Even when Humberto’s son, Eduardo “Lalo” Moreira, was murdered by the Zetas Cartel in Acuña in October 2012, Governor Ruben Moreira did not attend the funeral, nor any of his family.  Humberto blamed his brother for the death of his son, pointing out that Ruben had removed Lalo’s bodyguard weeks prior and his armored vehicle.  Ruben left municipal police in charge of protecting his nephew, and it was the municipal police who aided Zetas in the murder.

IACHR: Mexico slow to grant access to soldiers in missing students case

Borderland Beat by DD from material provided by el Universal . ABC. Fox


In late 2014 an agreement was signed by the government of Mexico, the families of the missing students from the Ayotzinapa Normal School, and the Inter-American Commission on Human Rights to create a team of experts to analyze the government's investigation of the missing students and make recommendations.  

.Four months after initiating proceedings, the Commission experts warn the federal government has only delivered 30% of the requested information completely,   while 24 percent have been answered partially and the rest are being processed.

The Commission has made some progress and in a press conference last week announced that since their last report in May  they visited the Iguala police station, the dump in Cocula where the government says the students' remains were burned and the river where the ashes were allegedly dumped. They also said they had interviewed former Iguala Mayor Jose Luis Abarca and his wife, Maria de los Angeles Pineda, who the government has said ordered the capture of the students. The team, which was formed to analyze the government's investigation and make recommendations, has two months remaining on its mandate.

 The investigators said one of the biggest obstacles to pursuing their investigation is that the military has not allowed them to interview 27 soldiers that evidence suggests have some knowledge of the events of Sept. 26 and 27 last year.  

The government says students from a rural teachers college in the state of Guerrero were seized by police in Iguala on Sept. 26, and turned over to a criminal gang that killed and incinerated them. The remains of only one of the students have been identified.

Some of the students say soldiers were present during the shootings and abductions  on the 26th.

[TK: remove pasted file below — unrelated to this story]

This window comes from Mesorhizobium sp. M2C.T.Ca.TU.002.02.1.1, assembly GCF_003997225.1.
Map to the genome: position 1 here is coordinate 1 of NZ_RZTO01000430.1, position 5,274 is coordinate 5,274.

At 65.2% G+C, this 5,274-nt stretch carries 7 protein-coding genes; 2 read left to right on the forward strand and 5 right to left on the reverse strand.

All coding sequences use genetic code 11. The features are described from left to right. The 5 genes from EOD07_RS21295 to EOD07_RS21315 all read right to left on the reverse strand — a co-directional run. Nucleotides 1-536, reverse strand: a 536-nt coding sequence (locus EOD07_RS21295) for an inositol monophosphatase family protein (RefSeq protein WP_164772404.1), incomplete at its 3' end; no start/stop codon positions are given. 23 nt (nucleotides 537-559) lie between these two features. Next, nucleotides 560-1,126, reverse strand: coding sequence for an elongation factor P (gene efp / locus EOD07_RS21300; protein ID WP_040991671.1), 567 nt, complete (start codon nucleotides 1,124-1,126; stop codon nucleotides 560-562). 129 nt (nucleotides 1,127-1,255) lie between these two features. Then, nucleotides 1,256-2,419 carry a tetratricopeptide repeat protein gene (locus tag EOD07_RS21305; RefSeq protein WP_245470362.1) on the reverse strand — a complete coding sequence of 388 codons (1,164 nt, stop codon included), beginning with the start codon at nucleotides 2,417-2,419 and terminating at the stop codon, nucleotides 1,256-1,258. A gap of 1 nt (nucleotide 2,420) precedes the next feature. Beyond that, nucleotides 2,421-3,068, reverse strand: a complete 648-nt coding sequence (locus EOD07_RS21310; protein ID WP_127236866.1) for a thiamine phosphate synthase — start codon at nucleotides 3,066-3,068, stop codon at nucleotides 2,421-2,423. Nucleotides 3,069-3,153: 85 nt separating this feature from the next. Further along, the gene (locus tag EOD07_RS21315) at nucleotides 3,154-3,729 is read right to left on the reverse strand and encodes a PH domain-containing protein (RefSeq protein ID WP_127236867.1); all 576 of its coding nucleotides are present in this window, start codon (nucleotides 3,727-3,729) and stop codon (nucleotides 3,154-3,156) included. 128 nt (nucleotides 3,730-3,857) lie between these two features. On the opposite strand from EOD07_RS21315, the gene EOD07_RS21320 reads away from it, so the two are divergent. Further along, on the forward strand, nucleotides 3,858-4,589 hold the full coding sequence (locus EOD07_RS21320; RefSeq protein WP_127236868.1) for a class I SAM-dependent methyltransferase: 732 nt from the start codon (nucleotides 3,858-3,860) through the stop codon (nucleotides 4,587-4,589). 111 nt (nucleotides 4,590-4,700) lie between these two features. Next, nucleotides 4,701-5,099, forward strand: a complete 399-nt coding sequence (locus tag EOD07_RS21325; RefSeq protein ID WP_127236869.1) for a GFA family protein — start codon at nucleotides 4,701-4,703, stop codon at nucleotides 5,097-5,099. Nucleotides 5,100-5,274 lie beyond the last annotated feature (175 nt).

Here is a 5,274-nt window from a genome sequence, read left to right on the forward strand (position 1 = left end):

When the team pushed for an answer to their request which was made 3 months ago to interview the soldiers, the military said it was still "evaluating the validity of the source" that made the request and that "the official answer is that there is no answer".

There are only 2 months left on the teams mandate as set forth in the agreement signed to create the team.  

Other problems of access have been, the visual inspections of the government of Guerrero files and satellite photographs that the PGR has not delivered. In addition, there have been no safeguarding of evidence, such as the  commercial buses the students on and they were shot. Currently they are operating in the transport companies

Wednesday, July 1, 2015

El Menchito detained for the 4th time....

Lucio R. Borderland Beat material from Reforma used

read backstory of his ordered release here

After a federal court judge ordered the release of Rubén Oseguera González, “El Menchito”, he was picked up via a Blackhawk helicopter at the federal prison Altiplano No. 1, and transferred to SEIDO (Special investigations of Organized Crime) arriving at 4:30 pm.

Shadowing the Blackhawk was a second helicopter carrying artillery and snipers.

“El Menchito" will be made ​​available to the Special Unit on Kidnapping of  SEIDO to testify about the disappearance of two people in Michoacán.


The Attorney General's Office has now detained the son of the premier leader of CJNG or the fourth time, on a new indictment for the crime of disappearance. 

Please note that while some media report this is the 4th arrest, others report it is the 3rd.  This reporter recalls only one before the arrest of 5 days ago, making this the 3rd, but that could be wrong.

PGR is appealing the federal court’s order of release.  

One of the points made by the court was  that Menchito is an American citizen and as such was denied access to the consul of the United States.  However, PGR rejects that, saying consul was with Menchito’s attorney after the arrest.  PGR’s appeal also rejects most of the other key points made by the federal court, but noticeably absent was a mention of a warrant.   The lack of a warrant is the major point of contention by the court.

EL Menchito once again free

Lucio R. for Borderland Beat

After prosecutors hailed the arrest of “el Menchito”, designating him as “number two man in Cartel Jalisco New Generation”,  (CJNG) he has been ordered released from prison.